Earlier this week the Federal Reserve issued its quarterly report on households’ financial obligations. It showed that financial obligations in the third quarter were at an 18-year low of 16.15% of after-tax income. This was unchanged from the second quarter and the lowest level since 1993.
Financial obligations are all the recurring payments consumers must make each month for items they have already purchased. For example, it includes, mortgage payments (principal, interest, homeowners insurance, and property taxes), car loan payments, as well as debt service on credit cards and other loans, such as student loans. It also factors-in payments that are the economic equivalent of debt service, such as rent and car leases. In addition, if someone hasn’t made their mortgage payment in a year or two and is waiting for the sheriff to show up and kick them out, the Fed still counts that amount as a financial obligation.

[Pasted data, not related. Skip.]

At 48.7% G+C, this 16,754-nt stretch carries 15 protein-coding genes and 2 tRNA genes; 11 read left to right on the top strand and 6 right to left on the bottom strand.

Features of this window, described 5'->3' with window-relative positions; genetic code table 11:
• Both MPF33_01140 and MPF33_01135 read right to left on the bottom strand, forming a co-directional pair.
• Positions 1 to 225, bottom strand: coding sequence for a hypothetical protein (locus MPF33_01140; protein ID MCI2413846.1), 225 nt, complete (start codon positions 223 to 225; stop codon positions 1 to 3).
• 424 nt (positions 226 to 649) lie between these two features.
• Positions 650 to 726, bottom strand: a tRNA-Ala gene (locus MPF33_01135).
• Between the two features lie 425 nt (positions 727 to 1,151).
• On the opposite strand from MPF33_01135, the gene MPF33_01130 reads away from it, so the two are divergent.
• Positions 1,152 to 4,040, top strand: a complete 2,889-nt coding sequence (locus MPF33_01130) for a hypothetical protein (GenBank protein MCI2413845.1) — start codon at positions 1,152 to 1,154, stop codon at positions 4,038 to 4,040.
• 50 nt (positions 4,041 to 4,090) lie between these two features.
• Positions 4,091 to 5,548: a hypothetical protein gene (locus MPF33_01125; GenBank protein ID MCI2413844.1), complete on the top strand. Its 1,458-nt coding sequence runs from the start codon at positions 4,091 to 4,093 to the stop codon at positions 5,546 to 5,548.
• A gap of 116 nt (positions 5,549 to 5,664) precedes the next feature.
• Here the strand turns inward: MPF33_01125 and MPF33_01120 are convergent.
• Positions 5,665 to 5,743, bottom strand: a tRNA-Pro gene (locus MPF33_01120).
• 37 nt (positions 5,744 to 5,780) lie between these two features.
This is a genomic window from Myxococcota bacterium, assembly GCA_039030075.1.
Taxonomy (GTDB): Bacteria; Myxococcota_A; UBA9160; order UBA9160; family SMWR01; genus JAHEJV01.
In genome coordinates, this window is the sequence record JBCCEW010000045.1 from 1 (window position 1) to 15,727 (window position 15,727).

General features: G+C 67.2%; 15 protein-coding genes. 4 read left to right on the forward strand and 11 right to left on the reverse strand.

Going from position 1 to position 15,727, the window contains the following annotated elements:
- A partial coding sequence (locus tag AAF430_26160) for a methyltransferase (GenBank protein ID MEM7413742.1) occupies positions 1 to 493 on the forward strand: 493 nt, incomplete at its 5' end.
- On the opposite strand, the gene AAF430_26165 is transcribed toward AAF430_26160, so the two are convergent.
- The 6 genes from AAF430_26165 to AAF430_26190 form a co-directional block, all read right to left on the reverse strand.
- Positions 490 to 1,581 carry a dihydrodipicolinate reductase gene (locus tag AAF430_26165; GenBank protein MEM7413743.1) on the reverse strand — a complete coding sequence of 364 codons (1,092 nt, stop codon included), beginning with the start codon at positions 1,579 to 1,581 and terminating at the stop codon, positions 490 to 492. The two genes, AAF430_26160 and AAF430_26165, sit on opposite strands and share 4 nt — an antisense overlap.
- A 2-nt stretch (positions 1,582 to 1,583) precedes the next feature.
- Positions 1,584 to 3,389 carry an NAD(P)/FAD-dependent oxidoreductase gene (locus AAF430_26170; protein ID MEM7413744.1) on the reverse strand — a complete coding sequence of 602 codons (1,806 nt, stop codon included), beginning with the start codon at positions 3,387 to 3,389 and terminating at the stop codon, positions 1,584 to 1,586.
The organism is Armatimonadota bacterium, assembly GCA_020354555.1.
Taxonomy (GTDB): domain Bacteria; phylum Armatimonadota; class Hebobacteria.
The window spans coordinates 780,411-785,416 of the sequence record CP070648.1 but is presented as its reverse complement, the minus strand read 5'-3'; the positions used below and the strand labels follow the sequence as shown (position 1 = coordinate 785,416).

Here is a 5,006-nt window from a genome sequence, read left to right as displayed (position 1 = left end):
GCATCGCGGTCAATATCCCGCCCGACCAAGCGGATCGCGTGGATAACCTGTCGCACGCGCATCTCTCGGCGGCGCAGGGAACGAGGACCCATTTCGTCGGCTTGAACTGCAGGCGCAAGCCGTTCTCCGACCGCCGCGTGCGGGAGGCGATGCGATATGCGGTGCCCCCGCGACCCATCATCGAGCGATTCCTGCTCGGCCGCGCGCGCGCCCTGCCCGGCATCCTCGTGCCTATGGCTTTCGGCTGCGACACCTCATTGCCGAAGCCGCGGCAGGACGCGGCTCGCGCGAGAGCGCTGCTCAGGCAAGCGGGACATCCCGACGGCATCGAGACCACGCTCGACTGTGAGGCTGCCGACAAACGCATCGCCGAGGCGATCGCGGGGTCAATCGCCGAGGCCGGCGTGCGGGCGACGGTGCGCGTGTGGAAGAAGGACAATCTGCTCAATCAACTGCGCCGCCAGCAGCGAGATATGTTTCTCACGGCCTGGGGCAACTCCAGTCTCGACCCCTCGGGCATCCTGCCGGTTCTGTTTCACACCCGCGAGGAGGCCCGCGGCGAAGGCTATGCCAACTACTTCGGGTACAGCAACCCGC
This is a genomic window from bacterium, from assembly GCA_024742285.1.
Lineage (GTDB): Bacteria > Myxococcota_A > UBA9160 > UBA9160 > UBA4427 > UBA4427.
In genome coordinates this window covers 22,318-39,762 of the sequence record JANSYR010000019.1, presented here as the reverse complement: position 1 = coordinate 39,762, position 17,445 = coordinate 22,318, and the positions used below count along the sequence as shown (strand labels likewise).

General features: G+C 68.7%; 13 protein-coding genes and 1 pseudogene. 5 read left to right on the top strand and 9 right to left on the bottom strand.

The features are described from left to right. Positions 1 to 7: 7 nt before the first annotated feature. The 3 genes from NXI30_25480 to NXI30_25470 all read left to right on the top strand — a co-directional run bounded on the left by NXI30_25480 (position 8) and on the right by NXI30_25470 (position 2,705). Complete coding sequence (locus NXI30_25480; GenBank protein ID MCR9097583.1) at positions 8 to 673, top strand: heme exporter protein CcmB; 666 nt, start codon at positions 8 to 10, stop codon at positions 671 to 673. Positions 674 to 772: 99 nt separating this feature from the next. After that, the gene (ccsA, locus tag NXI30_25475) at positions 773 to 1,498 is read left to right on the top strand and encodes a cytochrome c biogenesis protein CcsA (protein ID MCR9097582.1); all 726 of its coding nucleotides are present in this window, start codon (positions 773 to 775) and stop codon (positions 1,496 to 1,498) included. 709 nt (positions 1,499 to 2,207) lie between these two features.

With financial obligations making up a smaller share of after-tax income, consumers are in a better position to increase their spending. This may help explain why nominal consumer spending is up at a 3.6% annual rate over the past six months while personal income has been up at only a 1.4% rate. If financial obligations aren’t impinging on family budgets as much as they were a few years ago, consumers should be comfortable, at least temporarily, raising their spending faster than their income.